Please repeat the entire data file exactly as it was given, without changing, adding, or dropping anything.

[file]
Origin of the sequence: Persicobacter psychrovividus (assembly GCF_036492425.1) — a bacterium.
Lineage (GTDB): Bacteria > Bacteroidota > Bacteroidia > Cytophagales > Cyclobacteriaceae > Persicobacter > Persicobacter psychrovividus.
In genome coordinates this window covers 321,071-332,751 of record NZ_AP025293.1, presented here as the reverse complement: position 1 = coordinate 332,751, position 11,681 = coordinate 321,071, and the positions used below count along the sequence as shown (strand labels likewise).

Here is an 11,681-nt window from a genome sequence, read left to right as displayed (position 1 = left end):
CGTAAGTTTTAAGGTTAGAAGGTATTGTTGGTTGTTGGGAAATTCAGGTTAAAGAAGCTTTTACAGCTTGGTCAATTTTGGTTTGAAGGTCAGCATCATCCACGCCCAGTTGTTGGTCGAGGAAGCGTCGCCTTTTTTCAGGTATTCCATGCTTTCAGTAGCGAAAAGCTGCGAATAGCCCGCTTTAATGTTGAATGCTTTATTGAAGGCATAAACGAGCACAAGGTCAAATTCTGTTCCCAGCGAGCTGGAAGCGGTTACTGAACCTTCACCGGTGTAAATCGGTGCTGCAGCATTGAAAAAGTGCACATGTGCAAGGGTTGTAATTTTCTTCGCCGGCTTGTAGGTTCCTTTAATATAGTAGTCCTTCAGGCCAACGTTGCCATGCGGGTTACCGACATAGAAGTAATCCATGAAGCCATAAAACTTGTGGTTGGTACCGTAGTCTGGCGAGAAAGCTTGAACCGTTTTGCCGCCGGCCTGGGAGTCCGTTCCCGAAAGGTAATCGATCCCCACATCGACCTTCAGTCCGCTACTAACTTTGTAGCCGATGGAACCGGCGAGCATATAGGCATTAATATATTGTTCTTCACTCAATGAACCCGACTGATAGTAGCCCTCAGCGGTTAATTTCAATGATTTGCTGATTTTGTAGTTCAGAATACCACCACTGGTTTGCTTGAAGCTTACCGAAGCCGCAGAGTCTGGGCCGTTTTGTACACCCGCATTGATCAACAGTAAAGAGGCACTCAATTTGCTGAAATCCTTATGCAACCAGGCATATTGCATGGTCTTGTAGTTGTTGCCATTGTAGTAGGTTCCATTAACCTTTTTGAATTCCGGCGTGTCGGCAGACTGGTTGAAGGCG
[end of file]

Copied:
Origin of the sequence: Persicobacter psychrovividus (assembly GCF_036492425.1) — a bacterium.
Lineage (GTDB): Bacteria > Bacteroidota > Bacteroidia > Cytophagales > Cyclobacteriaceae > Persicobacter > Persicobacter psychrovividus.
In genome coordinates this window covers 321,071-332,751 of record NZ_AP025293.1, presented here as the reverse complement: position 1 = coordinate 332,751, position 11,681 = coordinate 321,071, and the positions used below count along the sequence as shown (strand labels likewise).

Here is an 11,681-nt window from a genome sequence, read left to right as displayed (position 1 = left end):
CGTAAGTTTTAAGGTTAGAAGGTATTGTTGGTTGTTGGGAAATTCAGGTTAAAGAAGCTTTTACAGCTTGGTCAATTTTGGTTTGAAGGTCAGCATCATCCACGCCCAGTTGTTGGTCGAGGAAGCGTCGCCTTTTTTCAGGTATTCCATGCTTTCAGTAGCGAAAAGCTGCGAATAGCCCGCTTTAATGTTGAATGCTTTATTGAAGGCATAAACGAGCACAAGGTCAAATTCTGTTCCCAGCGAGCTGGAAGCGGTTACTGAACCTTCACCGGTGTAAATCGGTGCTGCAGCATTGAAAAAGTGCACATGTGCAAGGGTTGTAATTTTCTTCGCCGGCTTGTAGGTTCCTTTAATATAGTAGTCCTTCAGGCCAACGTTGCCATGCGGGTTACCGACATAGAAGTAATCCATGAAGCCATAAAACTTGTGGTTGGTACCGTAGTCTGGCGAGAAAGCTTGAACCGTTTTGCCGCCGGCCTGGGAGTCCGTTCCCGAAAGGTAATCGATCCCCACATCGACCTTCAGTCCGCTACTAACTTTGTAGCCGATGGAACCGGCGAGCATATAGGCATTAATATATTGTTCTTCACTCAATGAACCCGACTGATAGTAGCCCTCAGCGGTTAATTTCAATGATTTGCTGATTTTGTAGTTCAGAATACCACCACTGGTTTGCTTGAAGCTTACCGAAGCCGCAGAGTCTGGGCCGTTTTGTACACCCGCATTGATCAACAGTAAAGAGGCACTCAATTTGCTGAAATCCTTATGCAACCAGGCATATTGCATGGTCTTGTAGTTGTTGCCATTGTAGTAGGTTCCATTAACCTTTTTGAATTCCGGCGTGTCGGCAGACTGGTTGAAGGCG